Liberals Regain Lead, Conservatives and NDP Drop in Canada

One-in-ten Conservative Party voters from 2019 say they will cast a ballot for the People’s Party in this month’s election.  
Vancouver, BC [September 14, 2021] – As Canada heads to the final week of campaigning in the 2021 federal election, the governing Liberal Party is ahead of its competitors, a new Research Co. poll has found.  
In the online survey of a representative national sample, 34% of decided voters in Canada would support the Liberal candidate in their constituency, up one point since a similar Research Co. poll conducted in late August.  
The Conservative Party is second with 30% (-2), followed by the New Democratic Party (NDP) with 20% (-2), the Bloc Québécois with 7% (+1), the People’s Party with 5% (+2) and the Green Party with 3% (-1). In addition, 1% of decided voters in the country would back a different party or an independent candidate.  
The Conservatives remain ahead of the Liberals among male voters (36% to 31%) and voters aged 55 and over (35% to 31%). The Liberals hold the upper hand over the Conservatives among female voters (38% to 25%) and voters aged 35-to-54 (39% to 30%). The Liberals are also in first place among decided voters aged 18-to-34 (37%, with the NDP at 27% and the Conservatives at 18%).  
In Atlantic Canada, the Liberals remain the most favoured option for voters (40%, with the Conservatives at 34%). In Quebec, the governing party holds an eight-point lead over the Bloc (37% to 29%).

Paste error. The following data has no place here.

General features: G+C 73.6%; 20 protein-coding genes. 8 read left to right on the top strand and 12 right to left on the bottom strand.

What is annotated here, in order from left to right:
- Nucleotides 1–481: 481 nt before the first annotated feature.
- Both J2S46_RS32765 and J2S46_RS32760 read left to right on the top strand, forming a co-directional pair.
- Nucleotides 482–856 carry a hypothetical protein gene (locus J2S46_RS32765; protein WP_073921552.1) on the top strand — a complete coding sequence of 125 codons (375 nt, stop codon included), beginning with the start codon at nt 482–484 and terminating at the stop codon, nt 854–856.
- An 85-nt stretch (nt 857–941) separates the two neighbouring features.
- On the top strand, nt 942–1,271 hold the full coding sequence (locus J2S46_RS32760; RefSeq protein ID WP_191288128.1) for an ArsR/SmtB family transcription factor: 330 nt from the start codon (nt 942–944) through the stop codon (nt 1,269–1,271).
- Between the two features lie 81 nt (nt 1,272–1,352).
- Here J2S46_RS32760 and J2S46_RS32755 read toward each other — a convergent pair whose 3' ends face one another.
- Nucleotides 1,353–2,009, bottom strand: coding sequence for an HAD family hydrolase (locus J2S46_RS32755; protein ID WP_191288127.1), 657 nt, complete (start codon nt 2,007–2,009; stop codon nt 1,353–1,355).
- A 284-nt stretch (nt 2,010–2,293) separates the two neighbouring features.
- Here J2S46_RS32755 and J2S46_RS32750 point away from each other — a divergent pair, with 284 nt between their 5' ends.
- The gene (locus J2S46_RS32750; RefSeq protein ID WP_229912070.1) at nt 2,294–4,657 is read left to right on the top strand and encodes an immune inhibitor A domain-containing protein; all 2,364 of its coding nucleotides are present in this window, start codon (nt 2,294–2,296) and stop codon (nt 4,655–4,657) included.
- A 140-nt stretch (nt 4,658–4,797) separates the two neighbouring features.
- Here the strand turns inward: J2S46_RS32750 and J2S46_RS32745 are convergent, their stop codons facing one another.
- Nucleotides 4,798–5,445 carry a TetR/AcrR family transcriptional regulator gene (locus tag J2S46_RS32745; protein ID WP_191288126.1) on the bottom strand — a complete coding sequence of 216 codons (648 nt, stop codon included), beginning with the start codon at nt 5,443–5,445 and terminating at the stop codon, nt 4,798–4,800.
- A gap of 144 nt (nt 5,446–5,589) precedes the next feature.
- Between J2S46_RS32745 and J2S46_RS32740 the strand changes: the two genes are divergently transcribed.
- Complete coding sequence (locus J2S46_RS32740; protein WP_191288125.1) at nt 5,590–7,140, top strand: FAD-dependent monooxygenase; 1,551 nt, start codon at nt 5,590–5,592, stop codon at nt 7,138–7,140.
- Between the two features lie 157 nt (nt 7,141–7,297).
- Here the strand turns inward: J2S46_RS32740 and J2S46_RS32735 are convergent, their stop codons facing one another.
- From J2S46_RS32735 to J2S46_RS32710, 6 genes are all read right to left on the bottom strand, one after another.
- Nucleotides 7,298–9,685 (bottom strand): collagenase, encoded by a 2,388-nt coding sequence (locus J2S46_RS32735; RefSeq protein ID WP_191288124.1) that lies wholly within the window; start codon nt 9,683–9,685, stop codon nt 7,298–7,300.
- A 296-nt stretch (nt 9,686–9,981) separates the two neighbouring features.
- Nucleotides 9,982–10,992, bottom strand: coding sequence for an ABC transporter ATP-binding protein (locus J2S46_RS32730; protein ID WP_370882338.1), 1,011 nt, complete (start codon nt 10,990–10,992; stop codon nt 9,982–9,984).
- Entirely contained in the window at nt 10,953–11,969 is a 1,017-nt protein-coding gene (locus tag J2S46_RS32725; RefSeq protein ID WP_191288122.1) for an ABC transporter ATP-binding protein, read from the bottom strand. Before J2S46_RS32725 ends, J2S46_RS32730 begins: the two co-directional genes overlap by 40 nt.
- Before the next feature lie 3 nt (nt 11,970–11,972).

Half of decided voters in Alberta (50%) would support the Conservative candidate in their constituency, along with more than two-in-five (43%) of those who reside in Saskatchewan and Manitoba.  
The race remains closely contested in Ontario, where the Liberals are slightly ahead of the Conservatives (37% to 34%) and in British Columbia, where the three main federal parties are virtually tied (30% for the Conservatives, 29% for the New Democrats and 28% for the Liberals).  
The People’s Party is benefiting from a higher level of support in Saskatchewan and Manitoba (9%), Alberta (7%) and Ontario (6%). In fact, 10% of Canadians who supported the Conservatives in the 2019 federal election say they will be voting for the People’s Party in 2021.  
Almost one-in-four Canadians (23%, -3) think health care is the most important issue facing the country today, followed by the economy and jobs (22%, +2), housing, homelessness and poverty (16%, +1) and the environment (12%, -1).  
Across Canada, the NDP’s Jagmeet Singh continues to post the highest approval rating among the five leaders who are running nationwide campaigns (49%, -2), followed by Prime Minister and Liberal Party leader Justin Trudeau (43%, -2), Official Opposition and Conservative Party leader Erin O’Toole (40%, -1), Annamie Paul of the Green Party (23%, +2) and Maxime Bernier of the People’s Party (15%, =).  
Singh also remains ahead on personal momentum, with 27% of Canadians saying their opinion of him has improved since the start of the campaign. The numbers on this indicator are lower for O’Toole (22%), Trudeau (15%), Paul (12%) and Bernier (8%).  
On the “Best Prime Minister” question, Trudeau remains in first place with 33% (+1), followed by O’Toole (26%, =), Singh (18%, -2), Bernier (5%, +2) and Paul (2%, +1).  
“A third of Canadian women (33%) feel Justin Trudeau is the best person to manage the federal government, while only one-in-five (19%) select Erin O’Toole,” says Mario Canseco, President of Research Co. “The race is significantly tighter among male voters on this same question, with Trudeau at 34% and O’Toole at 33%.”
Results are based on an online study conducted from September 11 to September 13, 2021, among 1,000 adults in Canada. The data has been statistically weighted according to Canadian census figures for age, gender and region. The margin of error—which measures sample variability—is +/- 3.1 percentage points, 19 times out of 20.

Find our data tables here and download the press release here. 

For more information on this poll, please contact:

Mario Canseco, President, Research Co.

Photo Credit: Dave Doe